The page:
In fact, most people respond with confusion, sometimes horror when they find out you are “one and done.” I love that phrase. It’s short and sweet and very blunt. It leaves no room for interpretation. Those people do not. Sometimes those people are strangers. Other times they are acquaintances and family members. All I can say, is that at the end of the day, you don’t know what it’s like to walk in my shoes–to live my life–to know what I need and what’s best for me. Only I know that, especially when it comes to motherhood. I also want to say that I am in no way promoting ”one and done” as the best or easiest parenthood choice. If you don’t want any kids or want to have two, three, even five kids, I think that’s incredible. Do it! It’s just not the right choice for me. And I have yet to come across any parenthood choice that is easy.

My closest friends know all the reasons why I’m not having any more children. It comes up in our conversations all the time. They never make me feel guilty. They never judge. They never try to convince me to change my mind. Sometimes, the remind me that one child suits me. Thank you all for that.

So now, three years after meeting the manicure lady,  I’m just going to put it all out there–because I think it’s so important for moms to feel empowered and confident in making the choices that are best for them–regardless of what others think and say–regardless of who the people are that are doing the thinking and saying.

I need more. This might be a controversial statement, but being a mom and a wife aren’t enough for me. I need more–something that is just mine, which I have found through writing and speaking about my experiences. My writing is my currency. It’s part of my identity outside of being a mom and wife. It has transformed me–makes me feel happier–connects me with amazing women and feeds my mind and spirit. Writing has become my second baby. I want to nurture that and give it the time it requires while enjoying, raising and being present for my first baby too.

Happy mom, happy baby. If mommy isn’t happy, there is no way baby is going to be happy. This is the reason I stopped breastfeeding on day 5. It’s the reason I went on and continue to take antidepressants. It’s why I have a part-time nanny, hire babysitters for date nights and girls’ nights and take solo trips occasionally. And it’s most definitely the biggest reason why I’m not having another child. I want to be the best mommy I can be to my son and part of that means taking care of my well-being. Therefore, I choose to give him a happy, healthy mommy rather than a sibling.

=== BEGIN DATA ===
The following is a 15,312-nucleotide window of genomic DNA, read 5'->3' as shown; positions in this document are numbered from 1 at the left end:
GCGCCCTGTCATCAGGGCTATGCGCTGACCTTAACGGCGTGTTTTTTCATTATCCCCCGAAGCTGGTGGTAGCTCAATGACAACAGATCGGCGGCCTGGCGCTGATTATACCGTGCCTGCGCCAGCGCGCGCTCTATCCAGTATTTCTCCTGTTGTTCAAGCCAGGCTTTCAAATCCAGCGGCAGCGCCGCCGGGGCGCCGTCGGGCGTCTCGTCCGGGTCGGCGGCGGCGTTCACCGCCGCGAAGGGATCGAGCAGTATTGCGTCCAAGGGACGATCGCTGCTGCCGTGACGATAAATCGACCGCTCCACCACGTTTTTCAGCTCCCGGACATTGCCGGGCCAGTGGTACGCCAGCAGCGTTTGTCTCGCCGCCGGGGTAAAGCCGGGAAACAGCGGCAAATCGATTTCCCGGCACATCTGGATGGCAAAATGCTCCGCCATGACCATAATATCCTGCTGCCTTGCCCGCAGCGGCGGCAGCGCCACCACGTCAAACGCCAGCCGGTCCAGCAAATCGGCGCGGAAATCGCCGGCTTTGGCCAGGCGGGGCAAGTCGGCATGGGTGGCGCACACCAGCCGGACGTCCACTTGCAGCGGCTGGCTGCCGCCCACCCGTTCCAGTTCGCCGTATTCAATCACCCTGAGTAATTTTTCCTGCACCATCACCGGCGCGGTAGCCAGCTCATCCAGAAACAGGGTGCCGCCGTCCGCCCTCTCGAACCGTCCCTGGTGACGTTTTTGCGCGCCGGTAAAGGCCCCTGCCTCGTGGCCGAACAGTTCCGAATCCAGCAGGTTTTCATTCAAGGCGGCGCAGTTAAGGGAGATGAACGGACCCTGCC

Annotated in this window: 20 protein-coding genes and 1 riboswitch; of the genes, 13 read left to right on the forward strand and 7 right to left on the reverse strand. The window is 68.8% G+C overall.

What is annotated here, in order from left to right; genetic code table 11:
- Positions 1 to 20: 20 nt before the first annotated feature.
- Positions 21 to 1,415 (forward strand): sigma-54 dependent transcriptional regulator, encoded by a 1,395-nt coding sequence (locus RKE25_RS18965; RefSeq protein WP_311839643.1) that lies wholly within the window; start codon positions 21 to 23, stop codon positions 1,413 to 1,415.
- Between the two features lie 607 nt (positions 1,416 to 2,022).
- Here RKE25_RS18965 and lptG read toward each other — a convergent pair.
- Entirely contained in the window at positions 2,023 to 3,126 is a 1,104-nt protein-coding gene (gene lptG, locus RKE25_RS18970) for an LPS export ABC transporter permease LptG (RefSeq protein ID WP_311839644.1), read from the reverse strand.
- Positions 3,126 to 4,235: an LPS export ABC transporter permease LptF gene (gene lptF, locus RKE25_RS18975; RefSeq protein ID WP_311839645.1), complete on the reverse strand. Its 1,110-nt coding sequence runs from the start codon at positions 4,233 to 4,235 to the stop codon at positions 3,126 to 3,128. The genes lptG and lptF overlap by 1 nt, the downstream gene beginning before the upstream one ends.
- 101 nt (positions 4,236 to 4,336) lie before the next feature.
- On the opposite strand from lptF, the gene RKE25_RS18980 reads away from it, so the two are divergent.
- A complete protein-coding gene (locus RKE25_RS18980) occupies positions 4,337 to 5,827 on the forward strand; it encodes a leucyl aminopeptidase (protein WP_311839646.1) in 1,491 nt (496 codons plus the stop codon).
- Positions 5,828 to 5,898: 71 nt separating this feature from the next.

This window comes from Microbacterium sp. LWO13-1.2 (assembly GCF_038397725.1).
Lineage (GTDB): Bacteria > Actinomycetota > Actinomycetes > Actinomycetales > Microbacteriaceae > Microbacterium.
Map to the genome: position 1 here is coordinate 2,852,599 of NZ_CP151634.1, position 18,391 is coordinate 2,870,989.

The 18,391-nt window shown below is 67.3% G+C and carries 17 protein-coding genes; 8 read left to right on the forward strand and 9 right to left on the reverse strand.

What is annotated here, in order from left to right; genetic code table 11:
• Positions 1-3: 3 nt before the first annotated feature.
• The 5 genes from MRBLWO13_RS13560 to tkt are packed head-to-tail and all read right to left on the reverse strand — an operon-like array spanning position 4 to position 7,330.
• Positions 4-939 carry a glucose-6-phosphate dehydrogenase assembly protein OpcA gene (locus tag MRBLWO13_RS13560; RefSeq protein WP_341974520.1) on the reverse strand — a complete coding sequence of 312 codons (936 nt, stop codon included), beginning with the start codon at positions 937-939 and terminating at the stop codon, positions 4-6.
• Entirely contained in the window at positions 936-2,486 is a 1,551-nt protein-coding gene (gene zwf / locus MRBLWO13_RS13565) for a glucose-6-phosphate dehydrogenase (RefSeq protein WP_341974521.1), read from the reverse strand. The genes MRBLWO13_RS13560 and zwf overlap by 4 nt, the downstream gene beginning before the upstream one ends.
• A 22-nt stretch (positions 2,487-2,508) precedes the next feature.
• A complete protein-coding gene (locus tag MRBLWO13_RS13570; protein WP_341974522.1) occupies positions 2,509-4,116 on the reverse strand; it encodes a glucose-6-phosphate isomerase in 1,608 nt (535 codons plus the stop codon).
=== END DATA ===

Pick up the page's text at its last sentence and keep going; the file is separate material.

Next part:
I want my marriage to last. I love my son to the moon and back, but he is not the sun in our marriage. My relationship with my husband comes first. We made a pact to live this way before we had Mason. Marriage is hard work and the work grows exponentially when you add kids to the mix. We have weekly date nights and take child-free vacations. I’m not going lie, child care is easier when there is only one tiny human to chase after. For us, we balance parenting and marriage by deciding to be a team of three. It’s just the dynamic that works for us.

I need consistent me time. I take mom breaks and I do so without guilt. I need to for my own sanity and survival. Every now and then I go away. Sometimes it’s for the night, other times for a long weekend. I usually go to New York City where I get to see my best friends, sisters, shop at my favorite stores, eat at my favorite restaurants, and take too many Soul Cycle classes. When I leave, my husband spends quality time with our son, is able to balance work and dad life, and I come back feeling renewed, recharged, and ready to be mommy again.

Airplanes fit us perfectly. Superficial I know, but an airplane row fits three people. In my world, that is mommy, daddy, and son. Mason goes in the middle with mommy and daddy on either side of him. iPads out, headphones on, and we are good to go.

I can’t start over again. When Mason turned one and I finally felt confident and happy as his mommy, I felt like I had come so far. I went through so much in that first year and I just knew I couldn’t go backwards. For me that meant no more pregnancies, no more infant stage, no more sleep training or bottles of formula. I just wanted to keep going forward, growing as Mason’s mommy as he continues to grow into a little person. I love to see and love on my mom friends’ new babies, but after about 30 minutes I’m over it and handing them back. I don’t have that feeling of “my uterus hurts” for more babies. My family feels complete.I still get anxiety when I find myself back at the maternity floor of the hospital visiting a friend who just gave birth. If that’s not a telling sign, I don’t know what is!

I battled postpartum depression. I’m putting this reason last on purpose. Many people assume this to be the number one reason why I choose not to have more children. While yes, I’m at a higher risk for having it again in future pregnancies, it’s a very small part of my decision. I am grateful for my PPD journey and who I am today because of it, but it is not something I want to experience again. It is not something I want to put my husband through again or my son especially now that he would be old enough to understand it more. I already missed so much of the first year of his life. I refuse to miss any more.